What parents need to know
Parents Need to Know
Parents need to know that this movie is a very strong R, with extremely rough language (including the "N" word and anti-gay slurs), graphic violence (including the murder of major characters), drug use, brief nudity, and sexual references.
What's the story?
TRAINING DAY stars Denzel Washington as Alonzo Harris, head of an elite unit of LAPD narcotics officers. Rookie Jake Hoyt (Ethan Hawke) has just one day to prove himself to Alonzo. Jake is smart, tough, and very motivated – he wants to make detective, and this is his best opportunity. But Alonzo tells Jake that his ideas are all wrong, and that the streets and the police are very different from what he has been taught. Jake climbs into Alonzo's huge black Monte Carlo and before he knows it, he is smoking marijuana laced with PCP and watching Alonzo rough up attempted rapists and let them go. Alonzo is a master of manipulation, using a mix of trash talk, bullying, and charm to persuade Jake to violate every principle he has. At first, Jake is so eager to be accepted that he accepts Alonzo's view that only a wolf can catch another wolf. But when it appears that Alonzo thinks of Jake not as fellow predator but as prey, Jake decides that only one of them can survive.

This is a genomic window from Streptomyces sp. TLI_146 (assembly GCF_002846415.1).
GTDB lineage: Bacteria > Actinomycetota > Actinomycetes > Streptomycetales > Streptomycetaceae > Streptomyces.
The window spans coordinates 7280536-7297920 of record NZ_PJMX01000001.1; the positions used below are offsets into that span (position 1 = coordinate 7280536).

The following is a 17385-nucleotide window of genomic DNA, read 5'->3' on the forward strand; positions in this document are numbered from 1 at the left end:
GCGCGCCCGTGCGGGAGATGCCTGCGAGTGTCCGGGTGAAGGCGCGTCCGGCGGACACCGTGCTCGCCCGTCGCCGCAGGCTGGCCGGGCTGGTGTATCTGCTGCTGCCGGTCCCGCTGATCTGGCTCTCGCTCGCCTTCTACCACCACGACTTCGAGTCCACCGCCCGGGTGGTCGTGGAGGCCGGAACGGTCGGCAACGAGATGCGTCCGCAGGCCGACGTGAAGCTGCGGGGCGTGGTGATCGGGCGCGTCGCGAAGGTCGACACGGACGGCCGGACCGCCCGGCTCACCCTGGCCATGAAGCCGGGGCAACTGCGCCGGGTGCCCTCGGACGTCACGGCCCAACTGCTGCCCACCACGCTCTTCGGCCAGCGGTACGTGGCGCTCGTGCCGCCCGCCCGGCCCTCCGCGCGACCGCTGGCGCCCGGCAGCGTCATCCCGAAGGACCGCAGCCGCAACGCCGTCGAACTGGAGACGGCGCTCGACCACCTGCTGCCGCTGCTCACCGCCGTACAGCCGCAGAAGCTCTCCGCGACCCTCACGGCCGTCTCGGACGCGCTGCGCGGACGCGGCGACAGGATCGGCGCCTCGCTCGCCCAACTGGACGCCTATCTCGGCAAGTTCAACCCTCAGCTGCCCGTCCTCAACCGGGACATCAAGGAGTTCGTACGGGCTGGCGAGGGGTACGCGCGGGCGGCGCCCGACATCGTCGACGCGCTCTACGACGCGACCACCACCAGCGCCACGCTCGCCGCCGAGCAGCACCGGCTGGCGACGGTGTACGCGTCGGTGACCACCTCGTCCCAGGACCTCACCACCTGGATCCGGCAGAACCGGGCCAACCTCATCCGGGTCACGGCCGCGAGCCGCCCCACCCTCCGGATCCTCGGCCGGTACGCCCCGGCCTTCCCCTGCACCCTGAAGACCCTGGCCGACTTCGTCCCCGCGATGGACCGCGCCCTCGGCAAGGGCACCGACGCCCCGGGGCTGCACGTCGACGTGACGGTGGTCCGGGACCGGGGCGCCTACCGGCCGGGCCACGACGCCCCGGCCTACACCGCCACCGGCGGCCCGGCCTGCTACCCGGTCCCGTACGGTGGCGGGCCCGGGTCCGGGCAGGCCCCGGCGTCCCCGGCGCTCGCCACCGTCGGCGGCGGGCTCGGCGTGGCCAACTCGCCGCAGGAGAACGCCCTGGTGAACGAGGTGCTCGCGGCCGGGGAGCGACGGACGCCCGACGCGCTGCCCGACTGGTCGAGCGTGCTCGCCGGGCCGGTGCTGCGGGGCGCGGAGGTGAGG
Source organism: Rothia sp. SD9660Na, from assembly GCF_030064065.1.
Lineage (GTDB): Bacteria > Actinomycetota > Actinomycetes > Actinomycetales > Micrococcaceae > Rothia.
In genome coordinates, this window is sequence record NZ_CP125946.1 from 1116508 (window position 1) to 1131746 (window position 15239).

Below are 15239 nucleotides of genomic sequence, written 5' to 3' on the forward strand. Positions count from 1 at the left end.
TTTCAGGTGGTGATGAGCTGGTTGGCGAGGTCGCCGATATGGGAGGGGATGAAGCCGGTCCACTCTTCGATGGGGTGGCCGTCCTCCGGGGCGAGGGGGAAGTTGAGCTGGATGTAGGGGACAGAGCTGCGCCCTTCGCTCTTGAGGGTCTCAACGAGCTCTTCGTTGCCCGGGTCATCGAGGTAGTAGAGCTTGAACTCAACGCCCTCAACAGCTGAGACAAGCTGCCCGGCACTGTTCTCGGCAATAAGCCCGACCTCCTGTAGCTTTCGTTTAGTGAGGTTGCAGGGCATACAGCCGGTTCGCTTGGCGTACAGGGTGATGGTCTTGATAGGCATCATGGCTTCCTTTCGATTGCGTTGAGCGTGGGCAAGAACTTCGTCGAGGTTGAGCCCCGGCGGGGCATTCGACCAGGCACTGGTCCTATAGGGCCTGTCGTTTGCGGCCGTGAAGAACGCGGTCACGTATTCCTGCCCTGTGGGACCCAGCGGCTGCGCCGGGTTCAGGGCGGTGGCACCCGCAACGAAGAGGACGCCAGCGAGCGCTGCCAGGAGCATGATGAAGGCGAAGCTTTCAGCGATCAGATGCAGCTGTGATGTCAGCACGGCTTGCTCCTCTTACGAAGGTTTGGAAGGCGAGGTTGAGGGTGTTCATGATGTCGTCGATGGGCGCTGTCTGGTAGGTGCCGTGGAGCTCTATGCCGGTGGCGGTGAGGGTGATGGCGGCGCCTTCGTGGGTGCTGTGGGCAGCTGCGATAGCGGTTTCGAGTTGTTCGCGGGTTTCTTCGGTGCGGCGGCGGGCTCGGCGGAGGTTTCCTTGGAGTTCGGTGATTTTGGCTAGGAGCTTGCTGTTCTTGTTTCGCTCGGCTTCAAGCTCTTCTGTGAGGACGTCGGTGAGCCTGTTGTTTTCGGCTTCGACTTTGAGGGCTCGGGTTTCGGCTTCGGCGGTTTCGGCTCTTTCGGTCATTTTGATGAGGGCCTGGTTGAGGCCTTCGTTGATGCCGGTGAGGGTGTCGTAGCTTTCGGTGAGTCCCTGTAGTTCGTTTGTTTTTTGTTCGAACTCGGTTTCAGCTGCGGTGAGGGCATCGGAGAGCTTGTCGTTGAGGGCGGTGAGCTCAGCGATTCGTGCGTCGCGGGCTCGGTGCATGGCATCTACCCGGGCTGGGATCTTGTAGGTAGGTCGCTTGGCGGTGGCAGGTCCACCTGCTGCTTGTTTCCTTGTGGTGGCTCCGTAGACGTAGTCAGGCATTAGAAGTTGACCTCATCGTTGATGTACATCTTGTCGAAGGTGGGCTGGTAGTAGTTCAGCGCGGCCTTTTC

Is it any good?
Denzel Washington has a coiled, controlled energy that puts tremendous power behind his coolness and grace, which adds complexity and ambiguity to his portrayal of heroes. Here that cougar-like quality adds a lot of sizzle to his portrayal of a bad guy, a rogue cop who has crossed the line so many times that he doesn't even see it any more.
Washington is dazzling in his Oscar-winning performance as Alonzo. He lets us catch a glimpse of Alonzo's desperation as he interacts with a charming drug dealer with a taste for expensive drinks (Scott Glenn), three "wise men" who run the department, the mother of his child, and the men of his unit. With each encounter, he shows us a different approach. Hawke is just fair as the white-bread rookie, but Glenn and singers Macy Gray, Snoop Dog, and Dr. Dre make the most of small roles. The director, Antoine Fuqua, shows his music video roots with a style that is often flashy but not always in aid of the story.
Families can talk about...
Families can talk about the way that seemingly little exceptions to ethical rules end up creating very serious problems. When do the ends justify the means? This may be especially meaningful in light of the current debate about how to respond to terrorism.